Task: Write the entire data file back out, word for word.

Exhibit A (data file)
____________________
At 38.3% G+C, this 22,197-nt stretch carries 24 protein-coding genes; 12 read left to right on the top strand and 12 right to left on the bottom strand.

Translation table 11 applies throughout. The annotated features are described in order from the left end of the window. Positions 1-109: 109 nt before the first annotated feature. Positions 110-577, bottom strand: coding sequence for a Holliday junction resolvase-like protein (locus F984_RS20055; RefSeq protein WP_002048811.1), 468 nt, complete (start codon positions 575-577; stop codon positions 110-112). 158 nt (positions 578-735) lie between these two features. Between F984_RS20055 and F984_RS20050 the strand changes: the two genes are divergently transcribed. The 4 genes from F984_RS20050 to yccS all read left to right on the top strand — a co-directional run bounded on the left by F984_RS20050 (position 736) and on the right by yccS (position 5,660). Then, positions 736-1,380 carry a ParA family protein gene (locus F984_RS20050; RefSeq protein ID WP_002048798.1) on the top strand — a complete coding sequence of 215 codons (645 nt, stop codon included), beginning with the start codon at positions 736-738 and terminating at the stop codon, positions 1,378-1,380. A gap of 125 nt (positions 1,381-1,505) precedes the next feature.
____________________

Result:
At 38.3% G+C, this 22,197-nt stretch carries 24 protein-coding genes; 12 read left to right on the top strand and 12 right to left on the bottom strand.

Translation table 11 applies throughout. The annotated features are described in order from the left end of the window. Positions 1-109: 109 nt before the first annotated feature. Positions 110-577, bottom strand: coding sequence for a Holliday junction resolvase-like protein (locus F984_RS20055; RefSeq protein WP_002048811.1), 468 nt, complete (start codon positions 575-577; stop codon positions 110-112). 158 nt (positions 578-735) lie between these two features. Between F984_RS20055 and F984_RS20050 the strand changes: the two genes are divergently transcribed. The 4 genes from F984_RS20050 to yccS all read left to right on the top strand — a co-directional run bounded on the left by F984_RS20050 (position 736) and on the right by yccS (position 5,660). Then, positions 736-1,380 carry a ParA family protein gene (locus F984_RS20050; RefSeq protein ID WP_002048798.1) on the top strand — a complete coding sequence of 215 codons (645 nt, stop codon included), beginning with the start codon at positions 736-738 and terminating at the stop codon, positions 1,378-1,380. A gap of 125 nt (positions 1,381-1,505) precedes the next feature.